Wednesday, 25 March 2015

Mark in Oz - McLaren Vale (Aussie No Rules?)

The view from the hills

Over the last month I’ve been living and working in the beautiful wine region of McLaren Vale. The Vale sits 35km south of the city of Adelaide in South Australia and is, at first-hand experience, remarkably similar to the Languedoc-Roussillon region of Mediterranean France. It has a dry warm summer, a mild winter with rains of 580-700mm per year followed by a fresh spring giving much-loved distinct seasons, feels like home!
The Gulf of St Vincent
The wine region itself is encompassed by the Mount Lofty range and Adelaide Hills. It’s bounded to the south by the Sellicks Hill Range and Piggots Range in the north curves round to create a horse shoe shape channelling the Mclaren Flats towards the west to the Gulf of St Vincent where you will find some of South Australia’s most picturesque and spectacular beaches such as Port Willunga.
Port Willunga

The region rarely experiences frost or drought due to this close proximity to the sea, with the cool South Easterly wind moderating the potentially and sometimes deceivingly hot daytime temperatures.

The very first settlers to the region arrived in late 1839 and there is some dispute as to who Mclaren Vale was actually named after. The two main contenders would be either David McLaren, the Colonial Manager of the South Australia Company , John McLaren who surveyed the area in 1839 or the wild card, Philbo Baggins. Tony Laithwaite eventually arrived in the 1990’s.

John Reynell and Thomas Hardy were apparently the first to plant grape vines in 1838 and the Seaview and Hardy wineries were in operation as early as 1850 and are still here today. Some of the oldest vines in the world at more than 100 years old can be found here. And although the yields are tiny they still produce amazing wines today, much like my own loved region of Roussillon back home in France.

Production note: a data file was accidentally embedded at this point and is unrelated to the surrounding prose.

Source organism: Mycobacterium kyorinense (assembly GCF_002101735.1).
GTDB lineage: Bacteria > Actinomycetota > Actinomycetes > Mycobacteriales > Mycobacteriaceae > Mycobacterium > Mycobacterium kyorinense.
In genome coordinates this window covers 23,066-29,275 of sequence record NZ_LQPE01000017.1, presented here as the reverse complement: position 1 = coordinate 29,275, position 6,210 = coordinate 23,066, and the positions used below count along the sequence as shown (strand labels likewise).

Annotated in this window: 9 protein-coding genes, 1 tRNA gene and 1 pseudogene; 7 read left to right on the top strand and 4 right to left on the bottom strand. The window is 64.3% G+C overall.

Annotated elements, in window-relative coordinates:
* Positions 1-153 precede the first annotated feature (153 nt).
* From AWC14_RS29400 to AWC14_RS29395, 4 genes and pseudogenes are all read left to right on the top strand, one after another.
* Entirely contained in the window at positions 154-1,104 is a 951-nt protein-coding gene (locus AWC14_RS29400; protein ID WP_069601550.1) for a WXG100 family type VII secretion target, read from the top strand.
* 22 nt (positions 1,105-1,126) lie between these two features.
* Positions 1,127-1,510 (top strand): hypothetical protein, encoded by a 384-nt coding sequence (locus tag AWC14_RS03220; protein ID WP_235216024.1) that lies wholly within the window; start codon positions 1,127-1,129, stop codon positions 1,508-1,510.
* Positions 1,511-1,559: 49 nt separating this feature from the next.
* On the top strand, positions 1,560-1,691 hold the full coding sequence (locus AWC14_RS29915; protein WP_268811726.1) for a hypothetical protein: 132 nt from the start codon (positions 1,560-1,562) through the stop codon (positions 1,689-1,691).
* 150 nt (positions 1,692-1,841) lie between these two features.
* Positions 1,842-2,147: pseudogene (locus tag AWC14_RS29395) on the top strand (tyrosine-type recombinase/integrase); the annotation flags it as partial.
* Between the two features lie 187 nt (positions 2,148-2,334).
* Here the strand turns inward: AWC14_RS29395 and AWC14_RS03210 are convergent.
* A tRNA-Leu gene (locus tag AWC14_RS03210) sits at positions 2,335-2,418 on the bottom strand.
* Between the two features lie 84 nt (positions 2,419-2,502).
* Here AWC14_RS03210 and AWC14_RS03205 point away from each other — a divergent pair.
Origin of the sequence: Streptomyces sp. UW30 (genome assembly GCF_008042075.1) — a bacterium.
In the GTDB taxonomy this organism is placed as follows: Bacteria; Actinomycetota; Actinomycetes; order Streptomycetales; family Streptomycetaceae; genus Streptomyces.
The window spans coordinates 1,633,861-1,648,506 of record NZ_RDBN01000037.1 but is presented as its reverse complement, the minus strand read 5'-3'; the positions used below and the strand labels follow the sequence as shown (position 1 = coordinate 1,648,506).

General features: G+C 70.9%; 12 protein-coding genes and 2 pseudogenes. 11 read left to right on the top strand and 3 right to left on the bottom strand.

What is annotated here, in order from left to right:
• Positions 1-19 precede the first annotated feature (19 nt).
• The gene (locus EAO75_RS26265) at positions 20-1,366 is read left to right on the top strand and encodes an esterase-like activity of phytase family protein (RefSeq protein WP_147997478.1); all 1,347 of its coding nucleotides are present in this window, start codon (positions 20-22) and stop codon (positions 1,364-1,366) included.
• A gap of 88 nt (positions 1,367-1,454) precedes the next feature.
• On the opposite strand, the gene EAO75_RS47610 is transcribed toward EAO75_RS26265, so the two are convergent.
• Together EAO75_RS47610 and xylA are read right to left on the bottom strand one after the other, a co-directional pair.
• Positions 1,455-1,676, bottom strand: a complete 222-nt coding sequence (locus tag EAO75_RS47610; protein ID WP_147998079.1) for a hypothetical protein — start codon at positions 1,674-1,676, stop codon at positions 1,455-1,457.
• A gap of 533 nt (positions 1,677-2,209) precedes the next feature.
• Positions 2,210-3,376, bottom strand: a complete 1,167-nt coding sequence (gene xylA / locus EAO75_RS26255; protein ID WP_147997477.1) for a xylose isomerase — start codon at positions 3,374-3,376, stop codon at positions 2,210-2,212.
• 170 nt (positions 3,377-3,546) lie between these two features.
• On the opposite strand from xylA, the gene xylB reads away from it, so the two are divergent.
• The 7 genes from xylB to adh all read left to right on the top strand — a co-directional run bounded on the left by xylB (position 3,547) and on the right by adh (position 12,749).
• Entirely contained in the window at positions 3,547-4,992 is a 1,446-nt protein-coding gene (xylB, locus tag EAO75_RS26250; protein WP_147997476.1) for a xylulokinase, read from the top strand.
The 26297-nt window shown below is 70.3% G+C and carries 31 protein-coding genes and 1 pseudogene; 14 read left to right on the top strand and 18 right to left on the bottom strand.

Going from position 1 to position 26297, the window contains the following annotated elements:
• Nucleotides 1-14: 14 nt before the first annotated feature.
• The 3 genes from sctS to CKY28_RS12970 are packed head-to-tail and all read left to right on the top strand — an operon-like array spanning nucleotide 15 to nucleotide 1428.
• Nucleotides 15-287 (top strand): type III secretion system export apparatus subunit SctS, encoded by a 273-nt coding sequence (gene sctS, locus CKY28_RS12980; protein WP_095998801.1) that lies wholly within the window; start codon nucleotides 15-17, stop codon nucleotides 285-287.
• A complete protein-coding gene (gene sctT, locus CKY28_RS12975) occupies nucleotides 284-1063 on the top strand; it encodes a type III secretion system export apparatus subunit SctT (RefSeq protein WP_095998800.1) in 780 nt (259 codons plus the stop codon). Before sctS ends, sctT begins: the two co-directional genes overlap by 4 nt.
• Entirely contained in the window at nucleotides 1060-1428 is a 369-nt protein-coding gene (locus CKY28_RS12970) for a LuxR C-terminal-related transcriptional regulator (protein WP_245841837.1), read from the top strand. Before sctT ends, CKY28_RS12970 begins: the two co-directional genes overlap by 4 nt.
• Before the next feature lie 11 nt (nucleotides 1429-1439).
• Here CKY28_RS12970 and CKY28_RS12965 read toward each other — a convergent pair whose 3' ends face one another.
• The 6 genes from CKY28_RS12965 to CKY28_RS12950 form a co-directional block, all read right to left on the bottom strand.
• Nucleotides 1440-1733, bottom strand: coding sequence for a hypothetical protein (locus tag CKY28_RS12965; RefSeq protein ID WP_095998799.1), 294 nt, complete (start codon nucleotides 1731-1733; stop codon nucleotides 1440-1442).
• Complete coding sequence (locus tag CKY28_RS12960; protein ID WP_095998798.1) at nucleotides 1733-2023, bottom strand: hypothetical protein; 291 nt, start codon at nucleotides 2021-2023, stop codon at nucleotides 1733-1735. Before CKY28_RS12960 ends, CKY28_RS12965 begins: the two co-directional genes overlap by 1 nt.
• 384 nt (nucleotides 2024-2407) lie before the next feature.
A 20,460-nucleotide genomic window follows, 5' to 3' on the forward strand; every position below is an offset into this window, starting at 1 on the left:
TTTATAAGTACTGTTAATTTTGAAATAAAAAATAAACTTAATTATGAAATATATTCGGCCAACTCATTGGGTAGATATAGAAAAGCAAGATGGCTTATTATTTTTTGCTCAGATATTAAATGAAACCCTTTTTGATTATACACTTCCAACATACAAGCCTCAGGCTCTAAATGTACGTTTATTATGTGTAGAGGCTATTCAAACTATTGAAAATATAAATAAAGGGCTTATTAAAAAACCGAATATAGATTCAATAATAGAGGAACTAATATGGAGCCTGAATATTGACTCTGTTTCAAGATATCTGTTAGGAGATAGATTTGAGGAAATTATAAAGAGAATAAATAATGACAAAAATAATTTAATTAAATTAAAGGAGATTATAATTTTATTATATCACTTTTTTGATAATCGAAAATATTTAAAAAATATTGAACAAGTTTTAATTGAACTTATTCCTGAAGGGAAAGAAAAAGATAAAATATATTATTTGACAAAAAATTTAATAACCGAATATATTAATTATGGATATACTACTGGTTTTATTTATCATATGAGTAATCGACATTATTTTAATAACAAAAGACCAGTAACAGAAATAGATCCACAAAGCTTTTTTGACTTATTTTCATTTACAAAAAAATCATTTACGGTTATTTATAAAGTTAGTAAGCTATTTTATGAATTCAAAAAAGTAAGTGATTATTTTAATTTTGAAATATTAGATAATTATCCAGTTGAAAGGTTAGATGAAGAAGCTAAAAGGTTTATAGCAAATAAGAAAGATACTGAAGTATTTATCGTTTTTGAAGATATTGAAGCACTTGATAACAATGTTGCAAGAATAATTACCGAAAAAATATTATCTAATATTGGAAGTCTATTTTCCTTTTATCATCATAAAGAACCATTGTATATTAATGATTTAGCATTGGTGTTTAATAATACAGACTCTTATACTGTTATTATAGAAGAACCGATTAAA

The rich diversity of wine produced here in the Vale is a marriage of the winemakers and the red-brown earths of terra rossarendzina, soft sands and dark cracking clays. It is a complex maze of sub regions, soils and micro climates. I am fortunate to have lived a vintage harvest here and seen some slight insight and understanding into the wines from Mclaren vale and I am stunned by all it offers, does and potentially can deliver.

The grape varieties grown in the Vale consist of the usual culprits but these ‘normally-caged-to-European-legislation-jail-bird’ varieties often have greater a freedom here in the Vale.  There are however the classic Italian varietals which bizarrely are still called emerging varietals even after 25 years and are now being grown seriously here reflecting heritage, history, food, passion and of course; coolness.

The big players are present in the Vale but the majority are small family-run operations and boutique wineries. And my word, what great wines you can get for decent bucks!

Every region has its identity but I feel at home in the Vale, just like back in the Roussillon. A free winemaking state surrounded by confusion and regulations. 

I can see why Tony fell in love with the area. Blending options, a winemaker’s, a wine-lover’s and a wine-drinker’s paradise.

Although now today I have noticed that in all this freedom it seems even the Vale are creating an ‘appellation’ system. They’re beginning to recognise areas like the sublime sandy soil of Blewitt Springs; the low hills of ironstone, chalky rock and clay loam of the Vale; the Seaview region of red earth clay on limestone, sand, marly limestone and grey loam on clay; the Willunga escarpment of Gilgai and Sellicks Foothill’s thin red loam soil.